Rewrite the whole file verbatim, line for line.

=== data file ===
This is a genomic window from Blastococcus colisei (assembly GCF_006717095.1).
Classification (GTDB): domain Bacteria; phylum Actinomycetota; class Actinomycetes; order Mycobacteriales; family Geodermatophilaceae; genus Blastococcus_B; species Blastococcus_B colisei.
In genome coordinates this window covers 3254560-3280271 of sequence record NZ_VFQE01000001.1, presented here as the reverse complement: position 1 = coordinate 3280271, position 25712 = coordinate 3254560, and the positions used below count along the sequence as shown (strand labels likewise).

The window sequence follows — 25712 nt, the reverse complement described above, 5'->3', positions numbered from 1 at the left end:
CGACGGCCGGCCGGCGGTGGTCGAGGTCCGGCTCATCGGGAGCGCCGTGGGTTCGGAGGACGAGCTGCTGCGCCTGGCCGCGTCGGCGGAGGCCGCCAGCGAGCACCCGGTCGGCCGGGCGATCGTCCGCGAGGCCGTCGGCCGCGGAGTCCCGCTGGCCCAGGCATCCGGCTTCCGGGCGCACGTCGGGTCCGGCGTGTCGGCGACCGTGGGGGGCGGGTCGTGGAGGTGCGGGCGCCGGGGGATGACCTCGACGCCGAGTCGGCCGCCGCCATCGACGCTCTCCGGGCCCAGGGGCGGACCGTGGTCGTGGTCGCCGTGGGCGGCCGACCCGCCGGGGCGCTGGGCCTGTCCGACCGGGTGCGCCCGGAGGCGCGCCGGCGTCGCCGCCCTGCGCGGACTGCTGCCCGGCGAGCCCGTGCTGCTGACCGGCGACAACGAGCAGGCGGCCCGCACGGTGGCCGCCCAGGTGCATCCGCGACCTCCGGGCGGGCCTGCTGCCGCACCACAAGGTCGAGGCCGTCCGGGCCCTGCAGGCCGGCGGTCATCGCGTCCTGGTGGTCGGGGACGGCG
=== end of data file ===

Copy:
This is a genomic window from Blastococcus colisei (assembly GCF_006717095.1).
Classification (GTDB): domain Bacteria; phylum Actinomycetota; class Actinomycetes; order Mycobacteriales; family Geodermatophilaceae; genus Blastococcus_B; species Blastococcus_B colisei.
In genome coordinates this window covers 3254560-3280271 of sequence record NZ_VFQE01000001.1, presented here as the reverse complement: position 1 = coordinate 3280271, position 25712 = coordinate 3254560, and the positions used below count along the sequence as shown (strand labels likewise).

The window sequence follows — 25712 nt, the reverse complement described above, 5'->3', positions numbered from 1 at the left end:
CGACGGCCGGCCGGCGGTGGTCGAGGTCCGGCTCATCGGGAGCGCCGTGGGTTCGGAGGACGAGCTGCTGCGCCTGGCCGCGTCGGCGGAGGCCGCCAGCGAGCACCCGGTCGGCCGGGCGATCGTCCGCGAGGCCGTCGGCCGCGGAGTCCCGCTGGCCCAGGCATCCGGCTTCCGGGCGCACGTCGGGTCCGGCGTGTCGGCGACCGTGGGGGGCGGGTCGTGGAGGTGCGGGCGCCGGGGGATGACCTCGACGCCGAGTCGGCCGCCGCCATCGACGCTCTCCGGGCCCAGGGGCGGACCGTGGTCGTGGTCGCCGTGGGCGGCCGACCCGCCGGGGCGCTGGGCCTGTCCGACCGGGTGCGCCCGGAGGCGCGCCGGCGTCGCCGCCCTGCGCGGACTGCTGCCCGGCGAGCCCGTGCTGCTGACCGGCGACAACGAGCAGGCGGCCCGCACGGTGGCCGCCCAGGTGCATCCGCGACCTCCGGGCGGGCCTGCTGCCGCACCACAAGGTCGAGGCCGTCCGGGCCCTGCAGGCCGGCGGTCATCGCGTCCTGGTGGTCGGGGACGGCG